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More on Skills
OK, what I really hate about skill systems is taking them into account when writing content (adventures, modules, etc.) You see it all the time, it shows up in the content like this:

An ogre guards the doorway silently, refusing to let anyone pass. Players may attempt to trick him into letting them by (Bluff or Diplomacy DC 20), or may attempt to sneak past (opposed Move Silently vs. the ogre's Spot of +5).


Wow, that just sapped all the creativity out of the situation. Instead, wouldn't it be more interesting to describe the ogre's motivations and character, and then let the party interact with him in any way they can think of? Sure, they might try sneaking past or they might try convincing him they are allowed past, but they might also try something wildly different. By listing out those solutions, I feel like they are the only correct choices, and suddenly the adventure is all railroady. I think the worst thing a GM can do is have a proconceived idea of the 'right way' to get past any kind of encounter.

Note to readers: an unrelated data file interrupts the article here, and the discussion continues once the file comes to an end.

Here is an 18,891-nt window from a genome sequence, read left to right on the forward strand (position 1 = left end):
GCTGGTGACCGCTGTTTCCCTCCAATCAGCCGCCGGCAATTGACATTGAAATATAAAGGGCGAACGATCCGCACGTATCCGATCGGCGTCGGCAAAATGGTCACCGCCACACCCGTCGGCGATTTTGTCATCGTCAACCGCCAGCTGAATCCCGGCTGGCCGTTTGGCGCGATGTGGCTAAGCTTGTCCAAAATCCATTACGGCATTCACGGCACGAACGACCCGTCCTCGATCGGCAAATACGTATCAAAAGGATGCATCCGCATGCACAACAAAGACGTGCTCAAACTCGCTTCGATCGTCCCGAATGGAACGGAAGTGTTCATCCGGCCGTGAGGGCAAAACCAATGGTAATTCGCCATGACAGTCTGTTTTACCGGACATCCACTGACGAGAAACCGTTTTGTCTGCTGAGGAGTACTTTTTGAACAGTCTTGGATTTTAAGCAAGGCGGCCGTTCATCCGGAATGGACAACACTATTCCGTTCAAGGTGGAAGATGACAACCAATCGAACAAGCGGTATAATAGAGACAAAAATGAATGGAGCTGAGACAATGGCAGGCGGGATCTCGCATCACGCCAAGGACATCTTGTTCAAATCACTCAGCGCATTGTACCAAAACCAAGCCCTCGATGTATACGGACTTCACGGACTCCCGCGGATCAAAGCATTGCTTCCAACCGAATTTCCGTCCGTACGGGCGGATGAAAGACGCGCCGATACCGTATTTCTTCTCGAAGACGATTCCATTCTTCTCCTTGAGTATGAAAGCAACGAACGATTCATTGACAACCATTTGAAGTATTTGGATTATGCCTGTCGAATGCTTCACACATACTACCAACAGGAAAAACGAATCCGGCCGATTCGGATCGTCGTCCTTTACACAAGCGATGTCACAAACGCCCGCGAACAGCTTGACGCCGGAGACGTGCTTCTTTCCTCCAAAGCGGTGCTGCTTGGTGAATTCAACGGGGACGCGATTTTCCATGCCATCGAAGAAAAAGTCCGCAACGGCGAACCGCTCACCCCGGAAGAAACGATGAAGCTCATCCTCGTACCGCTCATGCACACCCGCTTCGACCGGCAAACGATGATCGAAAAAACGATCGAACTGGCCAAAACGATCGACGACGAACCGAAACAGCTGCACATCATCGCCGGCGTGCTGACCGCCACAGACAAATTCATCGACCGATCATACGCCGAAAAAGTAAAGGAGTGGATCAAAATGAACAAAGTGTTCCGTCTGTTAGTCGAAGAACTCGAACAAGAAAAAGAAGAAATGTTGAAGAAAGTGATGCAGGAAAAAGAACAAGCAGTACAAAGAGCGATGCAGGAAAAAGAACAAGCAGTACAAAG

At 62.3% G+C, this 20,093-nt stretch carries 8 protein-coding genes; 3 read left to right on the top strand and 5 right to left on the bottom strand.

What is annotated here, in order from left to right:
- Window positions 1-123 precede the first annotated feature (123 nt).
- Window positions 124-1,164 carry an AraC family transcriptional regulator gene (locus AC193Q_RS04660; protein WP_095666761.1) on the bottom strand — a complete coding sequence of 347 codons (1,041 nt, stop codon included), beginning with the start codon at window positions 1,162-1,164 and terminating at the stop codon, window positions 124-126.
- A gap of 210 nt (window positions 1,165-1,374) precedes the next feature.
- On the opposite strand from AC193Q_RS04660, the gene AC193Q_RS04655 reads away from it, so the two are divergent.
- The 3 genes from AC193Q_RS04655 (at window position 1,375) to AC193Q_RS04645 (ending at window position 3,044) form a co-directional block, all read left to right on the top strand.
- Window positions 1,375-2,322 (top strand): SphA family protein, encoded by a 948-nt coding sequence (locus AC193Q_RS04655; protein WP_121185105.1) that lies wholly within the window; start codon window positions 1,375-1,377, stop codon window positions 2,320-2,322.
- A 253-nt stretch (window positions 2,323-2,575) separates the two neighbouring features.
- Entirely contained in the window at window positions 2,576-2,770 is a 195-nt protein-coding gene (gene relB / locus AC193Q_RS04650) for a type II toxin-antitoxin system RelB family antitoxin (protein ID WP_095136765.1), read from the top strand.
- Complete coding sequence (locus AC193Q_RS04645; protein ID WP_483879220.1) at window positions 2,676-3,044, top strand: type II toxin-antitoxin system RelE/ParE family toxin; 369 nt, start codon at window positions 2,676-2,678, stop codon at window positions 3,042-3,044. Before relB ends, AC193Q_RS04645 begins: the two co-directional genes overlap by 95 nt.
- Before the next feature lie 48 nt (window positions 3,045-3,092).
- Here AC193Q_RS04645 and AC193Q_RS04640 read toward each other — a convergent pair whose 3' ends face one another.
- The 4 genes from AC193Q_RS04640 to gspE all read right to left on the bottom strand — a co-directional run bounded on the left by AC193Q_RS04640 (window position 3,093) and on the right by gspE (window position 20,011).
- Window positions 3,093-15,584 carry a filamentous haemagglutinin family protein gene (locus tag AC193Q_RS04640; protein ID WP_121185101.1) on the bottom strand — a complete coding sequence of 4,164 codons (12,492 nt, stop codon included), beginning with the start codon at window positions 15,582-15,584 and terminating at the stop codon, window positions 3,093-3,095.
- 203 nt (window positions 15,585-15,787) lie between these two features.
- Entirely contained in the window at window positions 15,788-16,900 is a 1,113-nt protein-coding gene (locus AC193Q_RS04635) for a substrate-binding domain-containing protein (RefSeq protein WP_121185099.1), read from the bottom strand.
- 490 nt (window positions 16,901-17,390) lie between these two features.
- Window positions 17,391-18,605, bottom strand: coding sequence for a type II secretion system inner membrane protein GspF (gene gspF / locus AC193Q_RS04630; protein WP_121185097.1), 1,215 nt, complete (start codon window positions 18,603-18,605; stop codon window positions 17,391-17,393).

And worse still, when I sit down to write my own material, do I take into consideration what skills my players do and don't have? If I do, I'm severly crippling my creativity by trying to ensure I put in plenty of areas where the halfling's cooking skill actually comes in useful. If I don't, then the halfling's player is disappointed that he spent so many resources improving a skill he never gets to use.
October 8th, 2009 - 10:52 am | Comments (10) | PERMALINK

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